The spiritual motherhood for priests
The call to be a spiritual mother for the priests is relatively unknown nor understood, despite its fundamental importance. As a result, it is rarely practiced. This hidden calling, a source of spiritual strength.
Pope John Paul II was so convinced of the importance of this calling that he founded a closing monastery in the Vatican where the sisters would pray for the intentions of the Holy Father.
“What and who I have become, I thank my mother!”
Spiritual motherhood and Eucharistic worship of priests belong together. A “spiritual mother” is a woman who prays and sacrifices for priests and their sanctification. She also prays that the priests would possess a spirit and an attitude of Eucharistic worship. An attitude that she herself hopes to possess.
In his meeting with young religious on September 17, 2015, the Pope said about religious –
[…] a sister is an icon of our mother the Church and of Mary our Mother. You really have this function in the Church: being the image of the Church, the image of Mary, the image of the tenderness of the Church, the love of the Church, the motherhood of the Church and the motherhood of the Virgin Maria. Do not forget that. Always on the line of fire, but that way. And besides, the Church is the bride of Jesus Christ – I finish with the sisters – sisters are the brides of Jesus Christ, they get all their strength from it, for the tabernacle.
Every woman can be a mother for priests, regardless of her age or social status. This type of motherhood is not only for mothers of families, but it is just as good for an unmarried girl, a widow, or for someone who is sick. It is especially important for missionaries and religious sisters who have given their lives entirely to God for the sanctification of humanity. Pope John Paul II even thanked a child for her maternal help: “I am very grateful to Blessed Jacintha of Fatima for the sacrifices and prayers she offered for the Holy Father, whom she saw so much suffering” (May 13, 2000).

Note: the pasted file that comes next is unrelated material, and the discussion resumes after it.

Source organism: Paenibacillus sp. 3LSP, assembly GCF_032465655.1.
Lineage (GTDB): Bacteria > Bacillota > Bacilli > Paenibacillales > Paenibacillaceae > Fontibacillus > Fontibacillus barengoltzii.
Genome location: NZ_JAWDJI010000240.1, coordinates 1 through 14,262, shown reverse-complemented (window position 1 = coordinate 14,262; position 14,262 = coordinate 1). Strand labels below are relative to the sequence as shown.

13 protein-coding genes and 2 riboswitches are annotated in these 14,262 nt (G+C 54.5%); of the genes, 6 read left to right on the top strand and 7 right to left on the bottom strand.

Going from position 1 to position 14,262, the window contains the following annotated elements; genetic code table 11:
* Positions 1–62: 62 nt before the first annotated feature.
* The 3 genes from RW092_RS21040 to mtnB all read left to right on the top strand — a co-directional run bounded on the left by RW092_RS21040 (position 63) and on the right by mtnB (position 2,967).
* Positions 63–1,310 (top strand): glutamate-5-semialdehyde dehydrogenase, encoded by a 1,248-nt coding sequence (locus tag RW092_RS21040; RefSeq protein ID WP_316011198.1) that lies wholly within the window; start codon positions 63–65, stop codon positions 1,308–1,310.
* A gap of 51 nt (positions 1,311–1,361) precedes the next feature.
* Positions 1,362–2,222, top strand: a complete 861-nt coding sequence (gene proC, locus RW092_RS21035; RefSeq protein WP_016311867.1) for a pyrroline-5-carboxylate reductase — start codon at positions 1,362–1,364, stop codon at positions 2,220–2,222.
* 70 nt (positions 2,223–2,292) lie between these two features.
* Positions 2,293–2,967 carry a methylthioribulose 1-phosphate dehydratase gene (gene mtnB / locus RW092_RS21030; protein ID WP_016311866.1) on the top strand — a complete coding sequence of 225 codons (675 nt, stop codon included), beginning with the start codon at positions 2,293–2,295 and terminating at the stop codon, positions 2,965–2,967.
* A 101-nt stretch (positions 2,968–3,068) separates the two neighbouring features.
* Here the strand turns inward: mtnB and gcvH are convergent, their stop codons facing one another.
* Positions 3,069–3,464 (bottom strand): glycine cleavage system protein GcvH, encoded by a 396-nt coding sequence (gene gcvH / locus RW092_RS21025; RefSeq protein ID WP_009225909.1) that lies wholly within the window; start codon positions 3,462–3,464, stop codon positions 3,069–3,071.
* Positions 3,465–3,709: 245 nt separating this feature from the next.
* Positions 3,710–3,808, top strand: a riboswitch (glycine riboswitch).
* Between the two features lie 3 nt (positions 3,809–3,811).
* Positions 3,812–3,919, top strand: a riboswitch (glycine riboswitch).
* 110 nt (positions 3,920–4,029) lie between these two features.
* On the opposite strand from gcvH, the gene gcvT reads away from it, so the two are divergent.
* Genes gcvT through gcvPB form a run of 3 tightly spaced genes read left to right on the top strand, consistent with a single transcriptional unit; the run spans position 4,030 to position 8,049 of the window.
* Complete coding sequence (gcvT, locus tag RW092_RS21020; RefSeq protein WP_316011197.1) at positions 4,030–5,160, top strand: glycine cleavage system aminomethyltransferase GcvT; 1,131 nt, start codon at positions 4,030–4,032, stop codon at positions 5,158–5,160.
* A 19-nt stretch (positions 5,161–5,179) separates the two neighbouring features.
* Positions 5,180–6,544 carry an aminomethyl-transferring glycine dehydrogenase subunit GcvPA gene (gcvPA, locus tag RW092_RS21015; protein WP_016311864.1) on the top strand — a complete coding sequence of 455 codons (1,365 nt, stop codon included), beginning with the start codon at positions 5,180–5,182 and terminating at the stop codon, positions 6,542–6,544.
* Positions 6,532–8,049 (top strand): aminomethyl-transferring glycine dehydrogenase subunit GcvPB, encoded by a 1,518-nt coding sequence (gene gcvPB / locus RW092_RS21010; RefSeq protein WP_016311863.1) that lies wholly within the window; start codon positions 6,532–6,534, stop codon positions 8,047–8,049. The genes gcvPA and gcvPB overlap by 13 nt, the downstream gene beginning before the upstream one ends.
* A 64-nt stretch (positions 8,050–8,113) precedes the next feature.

Every priest has a mother from whom he was born and who is often also a spiritual mother for her children. An example: Giuseppe Sarto, who became Pope Pius X, visited his seventy-year-old mother after he was ordained a bishop. She kissed her son’s ring and then thoughtfully pointed to her own simple silver wedding ring. She said, “Yes, Peppo, you would not wear that ring if I had not worn mine first.” Pope Pius X rightly confirms his experience that “every calling to the priesthood comes from the heart of God, but continues the heart of a mother! ”
You can see this in particular in the life of Saint Monica. Augustine, who lost his faith at the age of nineteen while studying in Carthage, later wrote about his mother in his famous “Confessiones”: “God tore my soul from the depths of darkness because she held her hands up to Him and more tears shed for me, then a mother would shed at the physical death of her son. For nine years I roamed in the mud of that deep well and in the darkness of falsehood. But that pious, chaste, simple widow, who lived entirely according to your will, persisted. For hours she mourned over me and prayed to you for me. “After his conversion, Augustine gratefully said:” My holy mother, your servant, has never let me go. She brought me to the flesh so that I could be born in this temporary light, and in her heart so that I could be born for eternal life. What and who I have become, I thank my mother. ”
Saint Augustine always wanted his mother to be present during his philosophical conversations. She then listened attentively and sometimes intervened so delicately that the scholars were surprised at her inspiring answers to complex issues. It should not surprise us that Saint Augustine called himself her “disciple of philosophy”!
If you feel called to be a spiritual motherhood, you can contact Mother Priorin or Sister Bernarda. Mail or call us.